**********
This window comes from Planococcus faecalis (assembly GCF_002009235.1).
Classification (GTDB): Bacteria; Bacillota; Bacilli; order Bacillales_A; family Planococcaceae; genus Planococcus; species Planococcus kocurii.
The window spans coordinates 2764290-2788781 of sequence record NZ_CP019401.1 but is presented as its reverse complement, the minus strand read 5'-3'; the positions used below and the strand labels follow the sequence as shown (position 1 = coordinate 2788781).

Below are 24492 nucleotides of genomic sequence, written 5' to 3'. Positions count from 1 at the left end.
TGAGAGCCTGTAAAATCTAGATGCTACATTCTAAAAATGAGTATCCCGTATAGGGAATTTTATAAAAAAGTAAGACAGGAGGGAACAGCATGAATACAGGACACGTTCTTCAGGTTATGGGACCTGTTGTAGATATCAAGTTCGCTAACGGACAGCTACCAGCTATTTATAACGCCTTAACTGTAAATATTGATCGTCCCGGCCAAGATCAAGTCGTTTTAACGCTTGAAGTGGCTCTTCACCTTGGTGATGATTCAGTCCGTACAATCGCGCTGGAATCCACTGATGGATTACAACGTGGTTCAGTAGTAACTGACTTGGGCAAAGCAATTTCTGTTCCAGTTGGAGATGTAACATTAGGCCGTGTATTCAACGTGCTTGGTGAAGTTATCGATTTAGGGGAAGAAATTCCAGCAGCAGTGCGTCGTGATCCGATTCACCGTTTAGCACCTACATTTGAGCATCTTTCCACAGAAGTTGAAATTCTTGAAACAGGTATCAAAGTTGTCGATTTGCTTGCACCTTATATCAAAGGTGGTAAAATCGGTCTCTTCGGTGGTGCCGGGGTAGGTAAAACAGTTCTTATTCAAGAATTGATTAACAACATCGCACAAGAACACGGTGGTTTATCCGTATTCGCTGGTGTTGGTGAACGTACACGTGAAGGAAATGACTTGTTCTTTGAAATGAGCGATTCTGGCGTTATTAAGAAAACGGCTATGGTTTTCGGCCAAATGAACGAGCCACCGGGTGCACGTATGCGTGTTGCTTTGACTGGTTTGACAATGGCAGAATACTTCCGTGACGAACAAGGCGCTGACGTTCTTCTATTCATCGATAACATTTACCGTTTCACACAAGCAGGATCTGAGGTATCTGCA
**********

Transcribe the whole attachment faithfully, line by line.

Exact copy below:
This window comes from Planococcus faecalis (assembly GCF_002009235.1).
Classification (GTDB): Bacteria; Bacillota; Bacilli; order Bacillales_A; family Planococcaceae; genus Planococcus; species Planococcus kocurii.
The window spans coordinates 2764290-2788781 of sequence record NZ_CP019401.1 but is presented as its reverse complement, the minus strand read 5'-3'; the positions used below and the strand labels follow the sequence as shown (position 1 = coordinate 2788781).

Below are 24492 nucleotides of genomic sequence, written 5' to 3'. Positions count from 1 at the left end.
TGAGAGCCTGTAAAATCTAGATGCTACATTCTAAAAATGAGTATCCCGTATAGGGAATTTTATAAAAAAGTAAGACAGGAGGGAACAGCATGAATACAGGACACGTTCTTCAGGTTATGGGACCTGTTGTAGATATCAAGTTCGCTAACGGACAGCTACCAGCTATTTATAACGCCTTAACTGTAAATATTGATCGTCCCGGCCAAGATCAAGTCGTTTTAACGCTTGAAGTGGCTCTTCACCTTGGTGATGATTCAGTCCGTACAATCGCGCTGGAATCCACTGATGGATTACAACGTGGTTCAGTAGTAACTGACTTGGGCAAAGCAATTTCTGTTCCAGTTGGAGATGTAACATTAGGCCGTGTATTCAACGTGCTTGGTGAAGTTATCGATTTAGGGGAAGAAATTCCAGCAGCAGTGCGTCGTGATCCGATTCACCGTTTAGCACCTACATTTGAGCATCTTTCCACAGAAGTTGAAATTCTTGAAACAGGTATCAAAGTTGTCGATTTGCTTGCACCTTATATCAAAGGTGGTAAAATCGGTCTCTTCGGTGGTGCCGGGGTAGGTAAAACAGTTCTTATTCAAGAATTGATTAACAACATCGCACAAGAACACGGTGGTTTATCCGTATTCGCTGGTGTTGGTGAACGTACACGTGAAGGAAATGACTTGTTCTTTGAAATGAGCGATTCTGGCGTTATTAAGAAAACGGCTATGGTTTTCGGCCAAATGAACGAGCCACCGGGTGCACGTATGCGTGTTGCTTTGACTGGTTTGACAATGGCAGAATACTTCCGTGACGAACAAGGCGCTGACGTTCTTCTATTCATCGATAACATTTACCGTTTCACACAAGCAGGATCTGAGGTATCTGCA